Salary or rate for Andy Onian is $871.00

CAML Queries

In the above examples, we have always iterated through the items using a foreach loop many times iterating through all of the items and we have always brought back all of the columns or at least all the columns have been accessible.

It is really analogues to doing a select* from table name in a SQL query.

We can address this issue by using what are called CAML queries. When doing a CAML query you have two options −

  • If you want to query just a single list, you can use the SPQuery object.

  • If you want to query multiple lists in a site collection, then you can use the SPSiteDataQuery.

Generally, when you are doing the SPSiteDataQuery, you are querying all the lists of a specific type.

For example, I want to query all of the contact lists etc. SPSiteDataQuery allows you to determine the scope, so you can indicate that you want to query the entire site collection, an individual site, or the site and all of its children.

The syntax for CAML queries is basically described in XML format and it takes a little bit of time to get used to constructing these kinds of queries.

Let us have a look at a simple example of CAML Queries. Here, we will create a CAML query to query the data in our Authors list.

using Microsoft.SharePoint;
using System;
using System.Collections.Generic;
using System.Linq;
using System.Text;
using System.Threading.Tasks;

namespace ServerObjectModel {
   class Program {
      static void Main(string[] args) {
         using (var site = new SPSite("http://waqasserver/sites/demo")) {
            var web = site.RootWeb;
            var list = web.Lists.TryGetList("Authors");
            if (list == null)
            return;
            var items = QueryItems(list);
            ShowItems(items);
            
            //RaiseRates(items);
            //Console.WriteLine("\nAfter Raise\n");
            //ShowItems(items);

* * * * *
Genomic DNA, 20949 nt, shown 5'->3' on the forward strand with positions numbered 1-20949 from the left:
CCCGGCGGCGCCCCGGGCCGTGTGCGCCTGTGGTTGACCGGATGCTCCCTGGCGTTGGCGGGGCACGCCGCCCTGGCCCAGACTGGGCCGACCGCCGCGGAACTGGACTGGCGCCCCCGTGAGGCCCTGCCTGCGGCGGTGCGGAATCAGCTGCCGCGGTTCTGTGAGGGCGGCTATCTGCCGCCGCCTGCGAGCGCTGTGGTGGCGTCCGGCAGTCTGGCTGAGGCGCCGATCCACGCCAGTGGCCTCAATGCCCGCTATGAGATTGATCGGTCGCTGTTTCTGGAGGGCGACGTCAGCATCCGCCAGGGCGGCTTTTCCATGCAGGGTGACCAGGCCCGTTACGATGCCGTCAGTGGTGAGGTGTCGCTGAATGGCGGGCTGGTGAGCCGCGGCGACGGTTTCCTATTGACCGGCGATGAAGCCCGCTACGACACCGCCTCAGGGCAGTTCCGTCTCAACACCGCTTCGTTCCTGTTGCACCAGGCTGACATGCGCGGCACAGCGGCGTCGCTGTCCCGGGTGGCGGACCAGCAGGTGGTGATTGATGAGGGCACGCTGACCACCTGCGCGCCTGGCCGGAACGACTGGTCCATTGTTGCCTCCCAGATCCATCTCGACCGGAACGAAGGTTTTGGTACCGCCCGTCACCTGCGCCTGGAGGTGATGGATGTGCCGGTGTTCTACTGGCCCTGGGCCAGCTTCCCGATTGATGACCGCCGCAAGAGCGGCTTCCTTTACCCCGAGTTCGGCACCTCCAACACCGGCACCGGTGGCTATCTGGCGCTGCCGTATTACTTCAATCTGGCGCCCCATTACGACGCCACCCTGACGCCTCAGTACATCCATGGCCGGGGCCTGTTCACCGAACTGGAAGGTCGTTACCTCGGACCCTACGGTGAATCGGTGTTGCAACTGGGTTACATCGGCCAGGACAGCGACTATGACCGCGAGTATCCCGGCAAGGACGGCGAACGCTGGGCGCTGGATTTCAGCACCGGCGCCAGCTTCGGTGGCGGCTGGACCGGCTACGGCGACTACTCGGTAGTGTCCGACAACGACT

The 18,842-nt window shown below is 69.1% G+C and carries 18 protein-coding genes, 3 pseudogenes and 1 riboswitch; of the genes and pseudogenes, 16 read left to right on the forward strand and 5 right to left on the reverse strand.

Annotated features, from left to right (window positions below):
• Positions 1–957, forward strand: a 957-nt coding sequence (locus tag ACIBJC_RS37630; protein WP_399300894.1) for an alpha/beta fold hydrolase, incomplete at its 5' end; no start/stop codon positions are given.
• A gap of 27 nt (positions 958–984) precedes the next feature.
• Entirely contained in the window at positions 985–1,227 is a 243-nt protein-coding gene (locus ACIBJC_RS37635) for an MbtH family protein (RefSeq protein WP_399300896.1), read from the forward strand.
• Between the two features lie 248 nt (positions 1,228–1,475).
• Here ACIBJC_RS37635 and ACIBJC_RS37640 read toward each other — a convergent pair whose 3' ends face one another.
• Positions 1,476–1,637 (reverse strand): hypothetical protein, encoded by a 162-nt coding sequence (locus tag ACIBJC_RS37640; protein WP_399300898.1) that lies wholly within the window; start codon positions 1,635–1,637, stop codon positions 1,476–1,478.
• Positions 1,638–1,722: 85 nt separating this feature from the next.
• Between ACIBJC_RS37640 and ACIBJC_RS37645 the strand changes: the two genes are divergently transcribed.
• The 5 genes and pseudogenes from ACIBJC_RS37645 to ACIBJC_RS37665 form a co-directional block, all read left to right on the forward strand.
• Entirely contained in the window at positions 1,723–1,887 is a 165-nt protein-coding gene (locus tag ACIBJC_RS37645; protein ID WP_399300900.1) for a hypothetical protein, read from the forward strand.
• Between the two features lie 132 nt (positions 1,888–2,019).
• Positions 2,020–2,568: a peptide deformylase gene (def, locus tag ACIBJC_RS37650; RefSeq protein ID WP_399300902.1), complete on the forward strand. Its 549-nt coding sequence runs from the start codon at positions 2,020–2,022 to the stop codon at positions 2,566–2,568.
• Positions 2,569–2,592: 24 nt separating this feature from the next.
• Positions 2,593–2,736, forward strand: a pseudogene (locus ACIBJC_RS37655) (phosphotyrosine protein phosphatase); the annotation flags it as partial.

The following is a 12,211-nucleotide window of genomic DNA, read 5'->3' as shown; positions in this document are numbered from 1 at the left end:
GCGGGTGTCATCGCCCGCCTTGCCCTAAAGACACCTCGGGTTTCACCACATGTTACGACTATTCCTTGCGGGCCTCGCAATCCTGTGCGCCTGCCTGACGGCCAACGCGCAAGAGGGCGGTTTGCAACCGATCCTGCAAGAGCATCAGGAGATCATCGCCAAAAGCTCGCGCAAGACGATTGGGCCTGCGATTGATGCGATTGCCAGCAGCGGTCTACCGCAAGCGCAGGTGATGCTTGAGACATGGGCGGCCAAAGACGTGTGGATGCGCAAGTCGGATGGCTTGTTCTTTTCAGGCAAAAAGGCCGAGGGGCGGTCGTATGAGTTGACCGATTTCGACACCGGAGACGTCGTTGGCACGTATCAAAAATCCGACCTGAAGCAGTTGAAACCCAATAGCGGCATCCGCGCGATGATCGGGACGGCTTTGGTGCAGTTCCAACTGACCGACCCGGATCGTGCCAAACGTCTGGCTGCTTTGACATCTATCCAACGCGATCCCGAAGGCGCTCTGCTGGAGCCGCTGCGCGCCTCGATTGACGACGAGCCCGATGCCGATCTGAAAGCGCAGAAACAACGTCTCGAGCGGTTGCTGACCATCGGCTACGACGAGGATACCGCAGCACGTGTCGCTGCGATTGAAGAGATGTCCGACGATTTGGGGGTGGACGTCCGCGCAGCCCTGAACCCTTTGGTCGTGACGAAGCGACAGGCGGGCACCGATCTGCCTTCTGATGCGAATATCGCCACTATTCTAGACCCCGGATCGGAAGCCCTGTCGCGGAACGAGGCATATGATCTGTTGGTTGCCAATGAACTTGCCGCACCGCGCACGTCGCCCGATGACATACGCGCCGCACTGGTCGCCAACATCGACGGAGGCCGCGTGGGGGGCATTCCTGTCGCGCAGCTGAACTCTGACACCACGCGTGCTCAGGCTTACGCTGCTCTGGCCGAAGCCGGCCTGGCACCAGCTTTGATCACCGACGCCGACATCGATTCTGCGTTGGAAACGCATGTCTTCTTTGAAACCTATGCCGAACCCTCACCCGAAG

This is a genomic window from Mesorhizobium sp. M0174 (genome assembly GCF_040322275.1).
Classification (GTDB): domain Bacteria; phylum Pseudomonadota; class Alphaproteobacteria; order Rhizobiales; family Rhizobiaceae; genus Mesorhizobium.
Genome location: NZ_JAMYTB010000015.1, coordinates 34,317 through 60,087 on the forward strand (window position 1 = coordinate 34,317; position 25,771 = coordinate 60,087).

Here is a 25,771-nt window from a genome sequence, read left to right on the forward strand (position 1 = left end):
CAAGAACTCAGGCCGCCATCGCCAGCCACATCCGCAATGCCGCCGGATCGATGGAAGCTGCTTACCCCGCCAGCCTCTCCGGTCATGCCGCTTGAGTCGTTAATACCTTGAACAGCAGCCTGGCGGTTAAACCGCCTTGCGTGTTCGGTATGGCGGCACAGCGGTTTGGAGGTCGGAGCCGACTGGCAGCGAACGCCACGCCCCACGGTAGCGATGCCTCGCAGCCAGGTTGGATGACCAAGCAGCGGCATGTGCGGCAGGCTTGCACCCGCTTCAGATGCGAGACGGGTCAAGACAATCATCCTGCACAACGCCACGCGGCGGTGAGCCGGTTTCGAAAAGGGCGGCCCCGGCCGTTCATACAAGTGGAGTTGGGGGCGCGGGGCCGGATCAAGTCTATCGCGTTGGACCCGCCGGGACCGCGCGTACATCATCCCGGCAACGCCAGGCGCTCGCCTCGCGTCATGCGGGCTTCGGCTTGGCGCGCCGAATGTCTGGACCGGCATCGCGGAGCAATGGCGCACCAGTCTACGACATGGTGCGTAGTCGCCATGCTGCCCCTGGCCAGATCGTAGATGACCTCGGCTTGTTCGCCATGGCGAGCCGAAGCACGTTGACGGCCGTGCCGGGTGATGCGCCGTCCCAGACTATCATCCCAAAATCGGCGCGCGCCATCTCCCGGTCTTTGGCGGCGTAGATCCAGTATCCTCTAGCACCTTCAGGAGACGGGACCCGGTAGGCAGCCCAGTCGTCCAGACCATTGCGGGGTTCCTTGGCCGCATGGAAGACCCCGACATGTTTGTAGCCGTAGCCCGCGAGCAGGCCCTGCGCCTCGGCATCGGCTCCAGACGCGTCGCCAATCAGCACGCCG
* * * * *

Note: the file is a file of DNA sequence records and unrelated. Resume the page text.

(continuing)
Console.ReadKey();
         }
      }
      static SPListItemCollection QueryItems(SPList list) {
         var query = new SPQuery();
         
         query.ViewFields =
            "<FieldRef Name='Title' />" +
            "<FieldRef Name='Employee' />" +
            "<FieldRef Name='Salary_x002f_Rate' />";
         
         query.Query =
            "<OrderBy>" +
            " <FieldRef Name='Salary_x002f_Rate' />" +
            "</OrderBy>" +
            "<Where>" +
            " <Eq>" +
            " <FieldRef Name='Employee' />" +
            " <Value Type='Boolean'>False</Value>" +
            " </Eq>" +
            "</Where>";
         return list.GetItems(query);
      }
      static void RaiseRates(SPListItemCollection items) {
         foreach (SPListItem item in items) {
            var employee = Convert.ToBoolean(item["Employee"]);
            var rate = Convert.ToDouble(item["Salary_x002f_Rate"]);
            var newRate = employee ? rate + 1 : rate + 0.1;
            item["Salary_x002f_Rate"] = newRate;
            item.Update();
         }
      }
      static void ShowItems(SPListItemCollection items) {
         foreach (SPListItem item in items) {
            Console.WriteLine("Salary or rate for {0} is {1:c}",
            item.Title,
            item["Salary_x002f_Rate"]);
         }
      }
   }
}

We have used a CAML query to get some of the items. In the QueryItems method, you can see that we have retrieved only those items which are not Employee.

Salary or rate for Mark Upston is $15.10
Salary or rate for Allan Bommer is $20.10


Advertisements